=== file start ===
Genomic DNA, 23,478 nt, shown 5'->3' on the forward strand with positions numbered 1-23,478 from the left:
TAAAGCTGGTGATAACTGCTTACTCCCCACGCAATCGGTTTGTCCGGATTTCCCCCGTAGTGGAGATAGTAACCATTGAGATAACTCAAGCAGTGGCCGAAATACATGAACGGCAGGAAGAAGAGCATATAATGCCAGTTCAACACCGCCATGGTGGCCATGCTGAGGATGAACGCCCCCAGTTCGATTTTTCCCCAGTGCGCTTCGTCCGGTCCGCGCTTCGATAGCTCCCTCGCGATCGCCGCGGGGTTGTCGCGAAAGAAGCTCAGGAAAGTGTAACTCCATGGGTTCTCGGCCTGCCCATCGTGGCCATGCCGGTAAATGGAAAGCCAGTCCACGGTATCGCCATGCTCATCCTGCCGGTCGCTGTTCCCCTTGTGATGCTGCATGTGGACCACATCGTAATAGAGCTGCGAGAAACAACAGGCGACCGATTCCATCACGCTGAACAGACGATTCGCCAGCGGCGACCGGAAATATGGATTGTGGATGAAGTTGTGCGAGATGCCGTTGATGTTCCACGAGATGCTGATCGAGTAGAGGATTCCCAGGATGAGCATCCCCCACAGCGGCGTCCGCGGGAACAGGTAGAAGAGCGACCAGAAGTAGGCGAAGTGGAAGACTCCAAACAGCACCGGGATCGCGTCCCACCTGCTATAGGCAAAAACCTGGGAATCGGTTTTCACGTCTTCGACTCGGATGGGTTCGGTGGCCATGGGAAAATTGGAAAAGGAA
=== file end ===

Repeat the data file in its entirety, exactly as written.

Genomic DNA, 23,478 nt, shown 5'->3' on the forward strand with positions numbered 1-23,478 from the left:
TAAAGCTGGTGATAACTGCTTACTCCCCACGCAATCGGTTTGTCCGGATTTCCCCCGTAGTGGAGATAGTAACCATTGAGATAACTCAAGCAGTGGCCGAAATACATGAACGGCAGGAAGAAGAGCATATAATGCCAGTTCAACACCGCCATGGTGGCCATGCTGAGGATGAACGCCCCCAGTTCGATTTTTCCCCAGTGCGCTTCGTCCGGTCCGCGCTTCGATAGCTCCCTCGCGATCGCCGCGGGGTTGTCGCGAAAGAAGCTCAGGAAAGTGTAACTCCATGGGTTCTCGGCCTGCCCATCGTGGCCATGCCGGTAAATGGAAAGCCAGTCCACGGTATCGCCATGCTCATCCTGCCGGTCGCTGTTCCCCTTGTGATGCTGCATGTGGACCACATCGTAATAGAGCTGCGAGAAACAACAGGCGACCGATTCCATCACGCTGAACAGACGATTCGCCAGCGGCGACCGGAAATATGGATTGTGGATGAAGTTGTGCGAGATGCCGTTGATGTTCCACGAGATGCTGATCGAGTAGAGGATTCCCAGGATGAGCATCCCCCACAGCGGCGTCCGCGGGAACAGGTAGAAGAGCGACCAGAAGTAGGCGAAGTGGAAGACTCCAAACAGCACCGGGATCGCGTCCCACCTGCTATAGGCAAAAACCTGGGAATCGGTTTTCACGTCTTCGACTCGGATGGGTTCGGTGGCCATGGGAAAATTGGAAAAGGAA